“Phone Mast” Menace Coming to UK Parks?
What a difference an ocean makes. In the United States, the National Park Service is being sued by a spectrum of conservation groups for agreeing to expand power line passage over the Appalachian National Scenic Trail in the Delaware Water Gap.
In England, the English National Park Authorities Association, “representing the government-funded bodies stewarding the parks,” has expressed its alarm at a plan to “relax planning constraints on phone masts (cell towers) and overhead cables being erected across Britain's most protected countryside,” The Guardian said yesterday in the UK.
The plan to prioritize expansion of telecommunications infrastructure comes in legislation introduced and soon to be debated in Parliament that The Guardian says, “has been savaged as an assault on the laws that first gave national parks and beauty spots their protected status under Clement Atlee's Labour government in 1949. ... It is feared that the Lake District landscapes that inspired William Wordsworth will be particularly under threat.”
The legislation sets about “removing the duty of the secretary of state to take into account the beauty of an area” when infrastructure expansion takes place, the paper’s Web site says.
The Guardian article says the English National Park Authorities Association document “warns ministers of an outcry once the change becomes public. It adds: ‘We have seen no evidence that national park purposes have unduly hampered broadband or mobile communications delivery or justification for such a change to well-established legislation, and reject the inference that national park status has been a barrier to the roll-out of mobile/broadband technologies.’
The organization maintains that, "Parliament has established national parks with a clear purpose ... and it is not appropriate to pick and choose when such protection should be afforded, and when not.”
The possible expansion of “masts and cables” comes after the Friends of the Lake District recently reached a deal with electric utilities to actually remove 12 miles of overhead powerlines. Opponents say the newly proposed rule relaxation will “undo” that work. Opponent groups with evocative names such as “Mast Sanity” think that changing the strict regs regarding the protection of scenery in national parks and Areas of Outstanding Natural Beauty will create a “free for all” in which interests arrayed at unfettered and fast expansion into new and unexploited rural markets will blight “England's green and pleasant land.”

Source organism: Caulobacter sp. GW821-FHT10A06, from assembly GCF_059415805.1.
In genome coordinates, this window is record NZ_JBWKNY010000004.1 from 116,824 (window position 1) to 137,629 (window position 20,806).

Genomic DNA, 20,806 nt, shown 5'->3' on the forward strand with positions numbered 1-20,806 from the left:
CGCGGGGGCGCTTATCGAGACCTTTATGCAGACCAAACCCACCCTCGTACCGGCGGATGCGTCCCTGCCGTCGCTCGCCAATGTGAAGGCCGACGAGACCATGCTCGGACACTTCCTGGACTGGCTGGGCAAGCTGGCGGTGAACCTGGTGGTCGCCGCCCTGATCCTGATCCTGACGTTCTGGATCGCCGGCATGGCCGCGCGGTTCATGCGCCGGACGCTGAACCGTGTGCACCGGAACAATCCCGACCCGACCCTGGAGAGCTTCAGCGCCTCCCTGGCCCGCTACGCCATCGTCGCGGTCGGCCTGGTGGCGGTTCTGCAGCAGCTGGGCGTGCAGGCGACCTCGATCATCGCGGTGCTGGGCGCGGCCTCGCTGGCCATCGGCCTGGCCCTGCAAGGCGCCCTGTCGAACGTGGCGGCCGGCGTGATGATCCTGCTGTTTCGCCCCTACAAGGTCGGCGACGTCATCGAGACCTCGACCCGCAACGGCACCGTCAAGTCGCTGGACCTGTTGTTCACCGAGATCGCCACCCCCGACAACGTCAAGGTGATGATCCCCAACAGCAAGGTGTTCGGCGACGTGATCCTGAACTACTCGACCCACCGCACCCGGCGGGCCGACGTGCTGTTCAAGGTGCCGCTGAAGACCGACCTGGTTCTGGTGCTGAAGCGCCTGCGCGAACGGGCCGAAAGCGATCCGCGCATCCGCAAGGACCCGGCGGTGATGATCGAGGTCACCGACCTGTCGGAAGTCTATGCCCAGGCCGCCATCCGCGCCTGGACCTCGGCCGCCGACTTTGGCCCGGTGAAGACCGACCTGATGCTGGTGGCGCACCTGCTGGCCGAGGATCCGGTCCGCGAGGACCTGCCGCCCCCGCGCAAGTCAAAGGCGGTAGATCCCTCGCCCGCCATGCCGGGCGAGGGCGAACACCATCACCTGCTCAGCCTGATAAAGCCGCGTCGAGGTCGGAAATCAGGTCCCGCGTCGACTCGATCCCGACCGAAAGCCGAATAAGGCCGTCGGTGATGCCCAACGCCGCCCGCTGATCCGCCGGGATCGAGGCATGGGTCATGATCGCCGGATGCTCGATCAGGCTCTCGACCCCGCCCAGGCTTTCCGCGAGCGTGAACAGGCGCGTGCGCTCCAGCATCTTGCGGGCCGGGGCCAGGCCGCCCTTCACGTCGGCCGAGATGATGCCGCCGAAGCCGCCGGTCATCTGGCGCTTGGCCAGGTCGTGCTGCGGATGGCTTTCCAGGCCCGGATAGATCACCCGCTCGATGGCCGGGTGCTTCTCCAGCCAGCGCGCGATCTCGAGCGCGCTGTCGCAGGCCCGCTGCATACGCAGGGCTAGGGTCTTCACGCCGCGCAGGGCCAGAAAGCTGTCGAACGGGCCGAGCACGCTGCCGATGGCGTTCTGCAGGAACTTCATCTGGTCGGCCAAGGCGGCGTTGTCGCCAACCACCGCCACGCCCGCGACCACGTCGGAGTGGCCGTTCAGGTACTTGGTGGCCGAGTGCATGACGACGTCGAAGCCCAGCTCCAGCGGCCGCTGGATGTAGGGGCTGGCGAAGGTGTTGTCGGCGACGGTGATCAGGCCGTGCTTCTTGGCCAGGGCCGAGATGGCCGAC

The English seem to be a far more likely than Americans to embrace “scenic beauty” as a value worthy of actual investment in camouflaging cell towers or burying underground cables in or near national parks. In the case of the Delaware Water Gap, the cross-cultural comparison invites one to wonder whether it’s more important to vigorously fight expansion of power lines and their scenic impact once they’ve started—or argue forcibly to forbid their introduction in the first place.
No doubt opponents of the plan to expand power lines at Delaware Water Gap are wishing English park proponents well in the effort to keep the Lakes District landscape one that Wordsworth would recognize.
Earthquake Shuts off the Spa in Canada’s Haida Gwaii
This weekend, the biggest earthquake to hit British Columbia since the 1940s has shut off and dried up four famous hot spring pools in Gwaii Haanas National Park Reserve, says an article in Saskatchewan’s Leader-Post.
Parks Canada officials do not yet know whether the changes caused by the 7.7-magnitude earthquake are permanent or temporary.
The paper said, “According to Brent Ward, an earth sciences professor at Simon Fraser University, the earthquake could have caused one of a number of subterranean changes that would make the hot springs go dry. These include changing the groundwater level, completely closing of the cracks the water used to reach the surface, or causing a sudden surge in water that depleted the underground reservoir for a short time. It's also possible the hot water was diverted elsewhere.”
The park was uncertain whether the initial quake or an aftershock had sparked the springs’ demise, but “Ernie Gladstone, the field superintendent at Gwaii Haanas, said on Thursday that one aftershock struck only a kilometre from the hot springs.”
The hot springs, popular with tour groups to the watery park, are located on an island where steam from the springs can be seen rising into the air as visitors approach by boat. Parks Canada officials had the decidedly disturbing experience of investigating reports that the spring had vanished only to see no steam as they approached and to find the pools empty and the normally hot surrounding ground cold to the touch.
The paper quoted Gladstone as saying, "It's not the primary reason for visiting the area, but it's certainly a place where kayakers and boaters and locals from Haida Gwaii and commercial fishermen would stop by.... It's a very special place for local people."
News articles about the incident were picked up across Canada reporting that there seemed to be no other significant damage reported from the quake. “‘The 26 totem poles that stand in the village of Nan Sdins in the Sgang Gwaay world heritage site were unharmed,’ Gladstone said.”